So, you want to eat better, do you? More fruits and vegetables, more whole grains, and less fat, oil, sugar, and salt, right? Well, that’s going to mean discipline, and learning to appreciate and crave the flavor of a ripe apple or a bowl of museli over that pile of disco fries.
Yeah, freaking right. That’s why there’s science. We don’t need to change our behavior through such outmoded methods as willpower and strength of character. According to the Telegraph UK (Via Coldmud,) we’ll soon be able to use chemicals to do it for us:
The new research is focused on compounds called flavour modulators which, when added to food in tiny amounts, stimulate specific pathways into the brain that trigger a response normally associated with eating tasty food.
Most humans are genetically disposed to crave fattening food because, for millions of years, it was in short supply. But the current over-abundance of calorie-laden food puts current generations at risk of obesity.
So you can just add in these miracle chemicals and all of a sudden, broccoli tastes like French fries? Wait, and remind us of the alternative once more: Learn to love broccoli and go on a lot of bike rides? Ummmm, right. Did somebody say no-brainer?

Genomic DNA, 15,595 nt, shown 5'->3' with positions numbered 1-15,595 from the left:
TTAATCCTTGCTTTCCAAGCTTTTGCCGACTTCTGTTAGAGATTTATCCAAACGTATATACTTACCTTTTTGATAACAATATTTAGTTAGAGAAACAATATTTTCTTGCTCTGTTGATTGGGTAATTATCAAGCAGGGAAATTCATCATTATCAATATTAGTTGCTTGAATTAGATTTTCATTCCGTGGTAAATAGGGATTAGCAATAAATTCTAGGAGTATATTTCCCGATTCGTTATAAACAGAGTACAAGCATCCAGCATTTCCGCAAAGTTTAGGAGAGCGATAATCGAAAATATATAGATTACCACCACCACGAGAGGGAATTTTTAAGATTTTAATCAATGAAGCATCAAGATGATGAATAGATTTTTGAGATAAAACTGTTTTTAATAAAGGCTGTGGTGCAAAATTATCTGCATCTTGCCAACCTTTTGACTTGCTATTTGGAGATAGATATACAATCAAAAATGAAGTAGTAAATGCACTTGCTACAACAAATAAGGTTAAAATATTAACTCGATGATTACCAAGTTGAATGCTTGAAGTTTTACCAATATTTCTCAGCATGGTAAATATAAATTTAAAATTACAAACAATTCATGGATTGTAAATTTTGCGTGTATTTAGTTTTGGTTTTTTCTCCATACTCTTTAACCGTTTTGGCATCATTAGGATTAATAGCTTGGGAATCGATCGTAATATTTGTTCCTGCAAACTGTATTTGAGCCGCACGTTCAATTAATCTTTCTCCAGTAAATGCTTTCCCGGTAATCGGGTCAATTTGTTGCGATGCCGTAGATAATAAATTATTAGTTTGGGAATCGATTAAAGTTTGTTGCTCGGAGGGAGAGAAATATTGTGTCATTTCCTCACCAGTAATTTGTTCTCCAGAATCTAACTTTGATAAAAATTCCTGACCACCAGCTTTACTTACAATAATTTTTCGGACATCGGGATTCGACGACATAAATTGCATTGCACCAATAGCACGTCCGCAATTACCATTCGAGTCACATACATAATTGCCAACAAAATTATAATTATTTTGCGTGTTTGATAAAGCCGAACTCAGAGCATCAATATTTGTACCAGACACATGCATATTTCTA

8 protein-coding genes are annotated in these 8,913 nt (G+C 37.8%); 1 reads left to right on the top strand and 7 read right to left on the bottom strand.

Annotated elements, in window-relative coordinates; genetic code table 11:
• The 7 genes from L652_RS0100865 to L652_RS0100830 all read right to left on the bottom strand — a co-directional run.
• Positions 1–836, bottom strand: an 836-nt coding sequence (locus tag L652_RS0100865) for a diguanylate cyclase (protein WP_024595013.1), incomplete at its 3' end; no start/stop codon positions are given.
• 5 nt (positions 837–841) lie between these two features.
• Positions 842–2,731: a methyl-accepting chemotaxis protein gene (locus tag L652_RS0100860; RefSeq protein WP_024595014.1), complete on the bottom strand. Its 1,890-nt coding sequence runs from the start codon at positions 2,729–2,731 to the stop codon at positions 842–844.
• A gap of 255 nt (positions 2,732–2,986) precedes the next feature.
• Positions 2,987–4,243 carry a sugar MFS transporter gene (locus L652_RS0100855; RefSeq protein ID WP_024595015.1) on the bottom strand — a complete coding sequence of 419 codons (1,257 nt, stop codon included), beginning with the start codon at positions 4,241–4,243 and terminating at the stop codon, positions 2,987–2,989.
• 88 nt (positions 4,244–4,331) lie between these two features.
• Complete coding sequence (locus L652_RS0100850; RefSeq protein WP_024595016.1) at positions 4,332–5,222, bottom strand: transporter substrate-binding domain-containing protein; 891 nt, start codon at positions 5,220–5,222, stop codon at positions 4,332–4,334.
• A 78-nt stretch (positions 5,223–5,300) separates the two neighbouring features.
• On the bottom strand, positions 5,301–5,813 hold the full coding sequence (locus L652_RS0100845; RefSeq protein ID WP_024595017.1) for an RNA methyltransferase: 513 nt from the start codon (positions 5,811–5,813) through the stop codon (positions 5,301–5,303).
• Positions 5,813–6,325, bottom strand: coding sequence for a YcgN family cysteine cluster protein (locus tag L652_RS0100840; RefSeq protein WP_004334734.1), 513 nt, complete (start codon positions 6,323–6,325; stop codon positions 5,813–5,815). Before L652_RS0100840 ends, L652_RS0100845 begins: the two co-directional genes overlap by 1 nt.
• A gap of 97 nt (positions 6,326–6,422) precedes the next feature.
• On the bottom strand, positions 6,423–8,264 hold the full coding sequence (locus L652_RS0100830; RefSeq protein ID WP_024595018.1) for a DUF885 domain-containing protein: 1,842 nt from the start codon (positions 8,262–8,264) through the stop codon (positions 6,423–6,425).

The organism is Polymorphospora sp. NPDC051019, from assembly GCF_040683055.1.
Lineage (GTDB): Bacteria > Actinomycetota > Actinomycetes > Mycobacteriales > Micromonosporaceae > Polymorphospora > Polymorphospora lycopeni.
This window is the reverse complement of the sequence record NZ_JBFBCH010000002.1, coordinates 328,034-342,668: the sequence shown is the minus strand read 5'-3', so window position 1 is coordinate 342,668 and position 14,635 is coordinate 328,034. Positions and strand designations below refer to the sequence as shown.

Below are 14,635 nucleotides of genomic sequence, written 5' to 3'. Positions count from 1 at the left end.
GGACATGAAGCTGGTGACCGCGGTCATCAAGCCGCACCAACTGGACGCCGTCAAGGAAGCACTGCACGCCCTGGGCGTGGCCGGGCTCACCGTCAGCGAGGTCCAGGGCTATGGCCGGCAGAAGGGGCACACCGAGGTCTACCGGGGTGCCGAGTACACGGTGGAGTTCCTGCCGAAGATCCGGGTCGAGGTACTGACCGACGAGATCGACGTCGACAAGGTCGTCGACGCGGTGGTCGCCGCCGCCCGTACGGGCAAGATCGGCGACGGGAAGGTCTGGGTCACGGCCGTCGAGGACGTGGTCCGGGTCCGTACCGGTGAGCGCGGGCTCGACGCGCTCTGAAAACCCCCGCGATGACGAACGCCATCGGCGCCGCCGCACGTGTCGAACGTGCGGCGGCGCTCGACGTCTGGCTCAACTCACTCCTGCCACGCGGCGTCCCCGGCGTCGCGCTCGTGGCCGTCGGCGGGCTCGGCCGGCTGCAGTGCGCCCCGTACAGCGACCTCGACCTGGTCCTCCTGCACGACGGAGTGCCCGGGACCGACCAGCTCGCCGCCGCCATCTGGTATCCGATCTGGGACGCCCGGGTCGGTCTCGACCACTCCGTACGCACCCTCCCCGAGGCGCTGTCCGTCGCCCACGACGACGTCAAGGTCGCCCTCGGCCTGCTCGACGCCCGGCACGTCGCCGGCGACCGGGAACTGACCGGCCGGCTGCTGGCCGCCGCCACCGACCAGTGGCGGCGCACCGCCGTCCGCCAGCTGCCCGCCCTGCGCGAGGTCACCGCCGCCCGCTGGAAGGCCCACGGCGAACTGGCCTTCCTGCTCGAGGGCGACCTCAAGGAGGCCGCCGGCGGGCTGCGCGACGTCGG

But seriously, these additives are really creepy. The Telegraph compares the effort, with a straight face, to, “cruder attempts to change eating patterns by adding child-friendly flavourings such as chocolate to unpopular vegetables.” Give it a second thought and imagine just how it might feel to chomp on a piece of fatty, rich broccoli. Ugh, it might be pretty darned gross.
Maybe the answer isn’t to change the flavor of broccoli and friends, but to use those veggies in concert with less saintly ingredients, giving the veggies first chair; like our old pal broccoli dressed up with a shred or two of cheddar. Perhaps healthy eating is less about discipline and more about variety. And that doesn’t mean the variety of flavors with which you can impregnate leafy greens. We’ll say it again: Gross.
Healthier eating tastes better thanks to a clever trick [Telegraph UK]
[Photo: Romanescue broccoli via Moria/flickr]